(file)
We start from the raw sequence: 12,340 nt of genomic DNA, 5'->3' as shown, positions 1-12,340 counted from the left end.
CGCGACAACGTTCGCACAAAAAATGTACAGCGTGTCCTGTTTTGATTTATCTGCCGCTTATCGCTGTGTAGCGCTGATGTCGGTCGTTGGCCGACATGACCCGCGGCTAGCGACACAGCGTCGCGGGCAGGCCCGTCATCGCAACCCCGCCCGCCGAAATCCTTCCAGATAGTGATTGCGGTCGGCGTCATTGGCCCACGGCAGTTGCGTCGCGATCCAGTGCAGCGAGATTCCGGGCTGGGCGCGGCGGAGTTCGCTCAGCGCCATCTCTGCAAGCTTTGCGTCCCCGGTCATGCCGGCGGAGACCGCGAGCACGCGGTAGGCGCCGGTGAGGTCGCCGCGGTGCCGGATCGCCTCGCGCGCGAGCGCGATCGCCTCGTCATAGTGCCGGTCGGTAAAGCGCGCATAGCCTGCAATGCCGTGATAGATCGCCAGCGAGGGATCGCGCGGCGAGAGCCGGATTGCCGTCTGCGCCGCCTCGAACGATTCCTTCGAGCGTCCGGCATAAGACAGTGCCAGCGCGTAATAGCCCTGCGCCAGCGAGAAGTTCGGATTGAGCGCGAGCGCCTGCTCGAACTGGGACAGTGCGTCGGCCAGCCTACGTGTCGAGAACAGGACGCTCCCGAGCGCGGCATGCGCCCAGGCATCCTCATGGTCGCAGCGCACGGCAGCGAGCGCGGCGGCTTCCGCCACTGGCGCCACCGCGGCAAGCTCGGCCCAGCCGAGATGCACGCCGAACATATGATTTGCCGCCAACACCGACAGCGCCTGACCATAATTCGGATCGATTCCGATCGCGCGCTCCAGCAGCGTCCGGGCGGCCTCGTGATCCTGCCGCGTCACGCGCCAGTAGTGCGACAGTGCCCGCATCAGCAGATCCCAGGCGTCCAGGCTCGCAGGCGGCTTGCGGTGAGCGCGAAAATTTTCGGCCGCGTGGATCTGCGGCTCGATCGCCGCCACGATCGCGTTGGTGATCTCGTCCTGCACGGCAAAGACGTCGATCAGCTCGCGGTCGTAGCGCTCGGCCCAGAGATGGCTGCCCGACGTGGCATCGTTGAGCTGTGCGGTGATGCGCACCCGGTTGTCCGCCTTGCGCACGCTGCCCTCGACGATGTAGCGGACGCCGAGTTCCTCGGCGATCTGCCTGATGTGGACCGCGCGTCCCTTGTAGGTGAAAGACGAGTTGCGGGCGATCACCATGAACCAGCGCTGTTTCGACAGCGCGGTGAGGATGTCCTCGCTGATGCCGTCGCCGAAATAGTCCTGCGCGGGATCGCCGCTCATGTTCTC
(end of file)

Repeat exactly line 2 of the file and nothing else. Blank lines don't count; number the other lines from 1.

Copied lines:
CGCGACAACGTTCGCACAAAAAATGTACAGCGTGTCCTGTTTTGATTTATCTGCCGCTTATCGCTGTGTAGCGCTGATGTCGGTCGTTGGCCGACATGACCCGCGGCTAGCGACACAGCGTCGCGGGCAGGCCCGTCATCGCAACCCCGCCCGCCGAAATCCTTCCAGATAGTGATTGCGGTCGGCGTCATTGGCCCACGGCAGTTGCGTCGCGATCCAGTGCAGCGAGATTCCGGGCTGGGCGCGGCGGAGTTCGCTCAGCGCCATCTCTGCAAGCTTTGCGTCCCCGGTCATGCCGGCGGAGACCGCGAGCACGCGGTAGGCGCCGGTGAGGTCGCCGCGGTGCCGGATCGCCTCGCGCGCGAGCGCGATCGCCTCGTCATAGTGCCGGTCGGTAAAGCGCGCATAGCCTGCAATGCCGTGATAGATCGCCAGCGAGGGATCGCGCGGCGAGAGCCGGATTGCCGTCTGCGCCGCCTCGAACGATTCCTTCGAGCGTCCGGCATAAGACAGTGCCAGCGCGTAATAGCCCTGCGCCAGCGAGAAGTTCGGATTGAGCGCGAGCGCCTGCTCGAACTGGGACAGTGCGTCGGCCAGCCTACGTGTCGAGAACAGGACGCTCCCGAGCGCGGCATGCGCCCAGGCATCCTCATGGTCGCAGCGCACGGCAGCGAGCGCGGCGGCTTCCGCCACTGGCGCCACCGCGGCAAGCTCGGCCCAGCCGAGATGCACGCCGAACATATGATTTGCCGCCAACACCGACAGCGCCTGACCATAATTCGGATCGATTCCGATCGCGCGCTCCAGCAGCGTCCGGGCGGCCTCGTGATCCTGCCGCGTCACGCGCCAGTAGTGCGACAGTGCCCGCATCAGCAGATCCCAGGCGTCCAGGCTCGCAGGCGGCTTGCGGTGAGCGCGAAAATTTTCGGCCGCGTGGATCTGCGGCTCGATCGCCGCCACGATCGCGTTGGTGATCTCGTCCTGCACGGCAAAGACGTCGATCAGCTCGCGGTCGTAGCGCTCGGCCCAGAGATGGCTGCCCGACGTGGCATCGTTGAGCTGTGCGGTGATGCGCACCCGGTTGTCCGCCTTGCGCACGCTGCCCTCGACGATGTAGCGGACGCCGAGTTCCTCGGCGATCTGCCTGATGTGGACCGCGCGTCCCTTGTAGGTGAAAGACGAGTTGCGGGCGATCACCATGAACCAGCGCTGTTTCGACAGCGCGGTGAGGATGTCCTCGCTGATGCCGTCGCCGAAATAGTCCTGCGCGGGATCGCCGCTCATGTTCTC